Sufferers of a slew of debilitating diseases claim that low doses of naltrexone is healing them.
In October 2003, Linda Elsegood was diagnosed with secondary progressive multiple sclerosis, and told that doctors could do nothing more for her.
“That was devastating,” she says. “I was living, but it couldn’t be called living.”
Then she found out about a treatment using a low dose of a drug called naltrexone (LDN) from other MS sufferers. Elsegood found a prescribing doctor, and began taking it. “After three weeks, LDN tuned in that television set. I could see properly. I could begin to hear better. Cognitively, I could start to understand. It was amazing. Totally, totally amazing.”
Annabel Ince was diagnosed with Hailey-Hailey disease (HHD) 45 years ago. HHD is a genetically inherited disease that causes breaks and blisters in the skin. Traditionally treated by antibiotics and steroids, Ince found that, after a number of years, her treatment was causing more side effects than benefits.
“After nearly losing it with a life-destroying outbreak, going on for five years, and getting hopeless treatment from all the specialists that I went to, my son persuaded me to be more proactive,” she says. Ince studied research by an Italian rare disease team, who found that magnesium and vitamin D-3 helped some HHD sufferers, and then joined a Facebook HHD group where she found out about LDN. “After five months on LDN — and I did have a severe reaction at the start — I have been free of HHD for over a month and a half.”
After her own experience, Linda Elsegood set up the LDN Research Trust, hoping that if she spread the word, other people could reap the benefits. The Trust now holds international conferences for medical doctors, maintains a database of prescribing doctors, and hosts online forums for users. Yet despite being a low-cost, potentially high impact drug, why have so few doctors heard of it?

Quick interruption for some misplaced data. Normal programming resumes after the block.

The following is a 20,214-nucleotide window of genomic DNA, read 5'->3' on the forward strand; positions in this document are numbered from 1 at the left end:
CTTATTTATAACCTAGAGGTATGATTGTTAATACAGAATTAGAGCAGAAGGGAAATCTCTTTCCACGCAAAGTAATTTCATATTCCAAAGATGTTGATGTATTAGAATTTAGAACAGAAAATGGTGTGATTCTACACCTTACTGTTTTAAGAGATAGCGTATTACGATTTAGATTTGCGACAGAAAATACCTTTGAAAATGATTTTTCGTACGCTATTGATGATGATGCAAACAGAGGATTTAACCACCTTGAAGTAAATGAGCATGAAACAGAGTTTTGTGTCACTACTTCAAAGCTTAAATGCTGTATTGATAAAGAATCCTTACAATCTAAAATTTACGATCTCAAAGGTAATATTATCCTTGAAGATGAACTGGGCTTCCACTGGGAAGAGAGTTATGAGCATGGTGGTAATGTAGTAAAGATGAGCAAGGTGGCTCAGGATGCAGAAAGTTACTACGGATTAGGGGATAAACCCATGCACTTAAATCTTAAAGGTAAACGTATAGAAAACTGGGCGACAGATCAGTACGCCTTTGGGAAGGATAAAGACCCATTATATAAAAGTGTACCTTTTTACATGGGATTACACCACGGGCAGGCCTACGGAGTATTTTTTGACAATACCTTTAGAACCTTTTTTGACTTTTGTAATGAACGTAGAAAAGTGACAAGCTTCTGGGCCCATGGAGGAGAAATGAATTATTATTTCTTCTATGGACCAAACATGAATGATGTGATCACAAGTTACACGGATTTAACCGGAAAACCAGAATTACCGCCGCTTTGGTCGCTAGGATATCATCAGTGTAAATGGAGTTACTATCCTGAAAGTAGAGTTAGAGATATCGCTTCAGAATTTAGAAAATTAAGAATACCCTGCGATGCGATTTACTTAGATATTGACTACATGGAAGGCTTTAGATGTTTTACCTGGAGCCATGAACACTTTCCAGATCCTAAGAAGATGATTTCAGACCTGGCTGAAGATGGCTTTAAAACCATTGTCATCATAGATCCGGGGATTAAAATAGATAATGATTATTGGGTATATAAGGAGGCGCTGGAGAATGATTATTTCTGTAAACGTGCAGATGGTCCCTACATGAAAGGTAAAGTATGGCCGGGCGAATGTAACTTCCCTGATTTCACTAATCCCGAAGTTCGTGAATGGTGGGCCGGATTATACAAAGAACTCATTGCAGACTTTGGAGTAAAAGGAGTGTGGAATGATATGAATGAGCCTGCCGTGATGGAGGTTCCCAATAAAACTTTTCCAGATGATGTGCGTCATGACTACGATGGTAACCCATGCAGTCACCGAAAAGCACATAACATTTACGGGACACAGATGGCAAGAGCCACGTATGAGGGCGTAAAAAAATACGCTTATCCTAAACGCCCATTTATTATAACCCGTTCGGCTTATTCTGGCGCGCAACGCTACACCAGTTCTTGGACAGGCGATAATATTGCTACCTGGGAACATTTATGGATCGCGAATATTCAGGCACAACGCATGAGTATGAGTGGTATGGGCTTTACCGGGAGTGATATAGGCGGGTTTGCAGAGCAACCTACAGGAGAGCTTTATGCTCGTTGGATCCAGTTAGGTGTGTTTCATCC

Naltrexone is in a class of drugs called antagonists, which block the activity of other drugs, some naturally occurring hormones, catecholamines, peptides, and neurotransmitters. It emerged as part of research to try and synthesize a non-morphine opiate in the 1940s, when two scientists from the pharmaceutical company Merck discovered a substance — which they called nalorphine — that seemed to reverse the effects of morphine. In 1963, a pure morphine-blocking drug called naloxone was patented, and in 1967, scientists discovered an oral analog now called naltrexone.
Naltrexone works by blocking opiate receptors. At low doses, naltrexone tricks the body into producing more endorphins, which can kill pain in the peripheral and central nervous systems, as well as elevate and regulate mood. Research conducted in 1985 showed that endorphins could also regulate and balance immune systems, and in recent years LDN has been found to reduce inflammation.
The first clinician to explore the immunomodulatory effects of naltrexone was Dr. Bernard Bihari in 1985 in New York. When he used LDN on advanced cases of AIDS, none of the patients taking it developed opportunistic infections. In a larger patient group, he demonstrated that LDN could prevent the destruction of the immune system and be used alongside antiretroviral drugs. From this point on, a few clinicians began prescribing LDN.
While naltrexone has been approved for opiate addiction by regulatory bodies in the U.S. and the U.K., it can only be used “off-label” for other conditions. This means that individual medical practitioners may decide to prescribe it in low doses, but it has not been officially approved for other uses. But because of the huge variety of diseases that have some immune or inflammatory-related component to them, LDN potentially has a wide-ranging impact. Elsegood created the LDN Research Trust in 2004 to help clinicians and users share information as the drug began to treat more conditions.
“Initially, we were just saying it’s for autoimmune disease,” says Elsegood, “but now we know it’s for chronic pain, infertility, autism, depression, post-traumatic stress and other mental health conditions, and cancers.” LDN is often used to help infectious diseases like Lyme and Epstein-Barr, both of which can trigger autoimmunity. Evolving medical research and clinical experience show that its effects on autoimmune diseases appears to only work at low doses, typically between .5mg and 4.5mg — and each patient needs to experiment to find the right dose.